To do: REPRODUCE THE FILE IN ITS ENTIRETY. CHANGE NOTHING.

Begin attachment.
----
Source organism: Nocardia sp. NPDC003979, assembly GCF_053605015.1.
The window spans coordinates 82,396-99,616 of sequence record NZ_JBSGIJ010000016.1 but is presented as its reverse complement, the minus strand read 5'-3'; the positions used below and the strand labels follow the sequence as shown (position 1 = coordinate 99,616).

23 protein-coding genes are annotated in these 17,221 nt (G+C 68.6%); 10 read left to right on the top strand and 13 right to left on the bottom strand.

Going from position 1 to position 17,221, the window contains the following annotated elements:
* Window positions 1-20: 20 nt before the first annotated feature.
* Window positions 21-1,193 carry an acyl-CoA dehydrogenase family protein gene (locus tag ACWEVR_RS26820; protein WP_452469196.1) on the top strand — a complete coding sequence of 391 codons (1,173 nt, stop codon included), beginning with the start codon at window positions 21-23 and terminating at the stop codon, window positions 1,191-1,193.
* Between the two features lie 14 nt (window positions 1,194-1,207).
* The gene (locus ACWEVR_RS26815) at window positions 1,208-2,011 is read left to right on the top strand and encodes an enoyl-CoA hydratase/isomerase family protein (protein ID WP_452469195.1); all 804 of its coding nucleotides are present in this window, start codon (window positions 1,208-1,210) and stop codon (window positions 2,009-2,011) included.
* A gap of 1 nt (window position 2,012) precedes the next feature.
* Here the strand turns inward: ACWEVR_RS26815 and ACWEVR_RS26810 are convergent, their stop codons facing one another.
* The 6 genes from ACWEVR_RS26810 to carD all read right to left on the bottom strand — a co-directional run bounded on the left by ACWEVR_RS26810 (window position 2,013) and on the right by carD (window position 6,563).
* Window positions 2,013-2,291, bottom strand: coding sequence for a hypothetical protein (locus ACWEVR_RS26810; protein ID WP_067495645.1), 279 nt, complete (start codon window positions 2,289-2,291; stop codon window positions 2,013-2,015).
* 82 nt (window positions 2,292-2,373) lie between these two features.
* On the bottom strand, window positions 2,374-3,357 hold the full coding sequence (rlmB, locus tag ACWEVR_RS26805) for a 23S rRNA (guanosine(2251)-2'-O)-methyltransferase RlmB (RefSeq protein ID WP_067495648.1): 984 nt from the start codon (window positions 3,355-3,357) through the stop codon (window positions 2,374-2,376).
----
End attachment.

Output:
Source organism: Nocardia sp. NPDC003979, assembly GCF_053605015.1.
The window spans coordinates 82,396-99,616 of sequence record NZ_JBSGIJ010000016.1 but is presented as its reverse complement, the minus strand read 5'-3'; the positions used below and the strand labels follow the sequence as shown (position 1 = coordinate 99,616).

23 protein-coding genes are annotated in these 17,221 nt (G+C 68.6%); 10 read left to right on the top strand and 13 right to left on the bottom strand.

Going from position 1 to position 17,221, the window contains the following annotated elements:
* Window positions 1-20: 20 nt before the first annotated feature.
* Window positions 21-1,193 carry an acyl-CoA dehydrogenase family protein gene (locus tag ACWEVR_RS26820; protein WP_452469196.1) on the top strand — a complete coding sequence of 391 codons (1,173 nt, stop codon included), beginning with the start codon at window positions 21-23 and terminating at the stop codon, window positions 1,191-1,193.
* Between the two features lie 14 nt (window positions 1,194-1,207).
* The gene (locus ACWEVR_RS26815) at window positions 1,208-2,011 is read left to right on the top strand and encodes an enoyl-CoA hydratase/isomerase family protein (protein ID WP_452469195.1); all 804 of its coding nucleotides are present in this window, start codon (window positions 1,208-1,210) and stop codon (window positions 2,009-2,011) included.
* A gap of 1 nt (window position 2,012) precedes the next feature.
* Here the strand turns inward: ACWEVR_RS26815 and ACWEVR_RS26810 are convergent, their stop codons facing one another.
* The 6 genes from ACWEVR_RS26810 to carD all read right to left on the bottom strand — a co-directional run bounded on the left by ACWEVR_RS26810 (window position 2,013) and on the right by carD (window position 6,563).
* Window positions 2,013-2,291, bottom strand: coding sequence for a hypothetical protein (locus ACWEVR_RS26810; protein ID WP_067495645.1), 279 nt, complete (start codon window positions 2,289-2,291; stop codon window positions 2,013-2,015).
* 82 nt (window positions 2,292-2,373) lie between these two features.
* On the bottom strand, window positions 2,374-3,357 hold the full coding sequence (rlmB, locus tag ACWEVR_RS26805) for a 23S rRNA (guanosine(2251)-2'-O)-methyltransferase RlmB (RefSeq protein ID WP_067495648.1): 984 nt from the start codon (window positions 3,355-3,357) through the stop codon (window positions 2,374-2,376).